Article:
The centre will focus on research in religious and inter-religious studies, as well as history, philosophy, philosophy of science and political science.

The institute is unprecedented in the humanities in Germany, according to president of Goethe University in Frankfurt Enrico Schleiff.

“It is not merely a formal cooperation between a German and an Israeli university, but rather the development of a highly visible, joint institutionalised international research centre,” he said.

“It will focus on questions regarding inter-religious dialogue, religious fundamentalism and conflict, but also on the rich cultural heritage and the potential inherent in religious traditions. This centre is the start of an even closer cooperation.”

Since 1984, scholars from the institutions have collaborated on research in the fields of history and religious studies.

“In the framework of German-Israeli academic relations and the close connection between the cities of Frankfurt and Tel Aviv, we’re creating something very special here – an international research hub in the field of interdisciplinary religious studies that looks at topics from a historical perspective as well as in the context of present times that challenge both societies, the German and the Israeli, each in different ways,” added Christian Wiese, director of the Buber-Rosenzweig Institute at Goethe University and the research centre’s initiator.

German ambassador to Israel Susanne Wasum-Rainer, who attended the signing of the agreement, noted that academic exchange and cooperation are a “constitutive pillar” of German-Israeli relations, as well as a “contribution to strengthening research and scientific progress as a global endeavour, in science as well as in the humanities”.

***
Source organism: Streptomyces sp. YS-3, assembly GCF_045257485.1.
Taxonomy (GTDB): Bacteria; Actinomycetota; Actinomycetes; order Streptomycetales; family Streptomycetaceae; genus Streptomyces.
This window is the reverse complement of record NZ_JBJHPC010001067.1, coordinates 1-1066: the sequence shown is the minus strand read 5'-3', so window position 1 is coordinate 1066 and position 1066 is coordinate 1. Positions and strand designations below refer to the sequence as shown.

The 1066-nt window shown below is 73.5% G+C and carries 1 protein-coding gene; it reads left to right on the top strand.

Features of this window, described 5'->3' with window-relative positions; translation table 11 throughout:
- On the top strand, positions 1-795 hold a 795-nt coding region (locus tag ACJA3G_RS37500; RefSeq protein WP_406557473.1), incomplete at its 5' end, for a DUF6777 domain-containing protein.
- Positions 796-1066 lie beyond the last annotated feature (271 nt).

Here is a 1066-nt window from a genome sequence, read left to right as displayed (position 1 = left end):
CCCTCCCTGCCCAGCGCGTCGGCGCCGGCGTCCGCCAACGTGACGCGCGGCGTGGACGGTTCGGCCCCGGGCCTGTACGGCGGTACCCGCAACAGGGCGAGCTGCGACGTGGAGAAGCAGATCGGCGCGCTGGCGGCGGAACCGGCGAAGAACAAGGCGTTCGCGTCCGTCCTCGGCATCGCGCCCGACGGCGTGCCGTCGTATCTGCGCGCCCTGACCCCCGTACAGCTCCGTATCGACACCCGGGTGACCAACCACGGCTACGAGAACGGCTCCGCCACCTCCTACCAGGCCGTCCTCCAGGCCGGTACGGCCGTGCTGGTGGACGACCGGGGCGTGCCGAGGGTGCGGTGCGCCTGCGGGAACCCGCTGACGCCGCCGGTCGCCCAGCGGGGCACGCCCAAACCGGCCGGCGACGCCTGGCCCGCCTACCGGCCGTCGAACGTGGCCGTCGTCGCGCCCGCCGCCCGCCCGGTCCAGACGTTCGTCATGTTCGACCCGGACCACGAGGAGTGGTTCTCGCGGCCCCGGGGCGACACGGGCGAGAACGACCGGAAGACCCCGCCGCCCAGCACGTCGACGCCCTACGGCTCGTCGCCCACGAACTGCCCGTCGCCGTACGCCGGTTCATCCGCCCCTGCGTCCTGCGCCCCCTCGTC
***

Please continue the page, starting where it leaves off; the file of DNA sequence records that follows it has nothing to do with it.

“Goethe University and Tel Aviv University are addressing one of the urgent questions of our time, the role of religious communities in a changing and conflictual world”

“By declaring their will to establish a joint Centre for the Study of Religious and Inter-religious Dynamics, Goethe University and Tel Aviv University are addressing one of the urgent questions of our time, the role of religious communities in a changing and conflictual world,” she said.

Over three and a half years, Goethe University will contribute €50,000 per year and Tel Aviv University with an annual sum of €20,000, especially for summer schools, the partners added.

The institute is planning to offer joint courses from 2022 summer semester onwards, in addition to a joint English-taught master’s degree program.

Milette Shamir, TAU vice president international, noted that the Israeli institution’s collaborative network with German universities is its largest with any European country.

“This collaboration includes hundreds of joint research projects as well as hundreds of German students who come to our campus each year. The joint centre expands this collaboration in an important new direction and reinforces our existing partnership with Goethe University, one of the leading universities in Germany. We hope that in the near future GU and TAU will expand collaboration to several other areas of common strength.”

 

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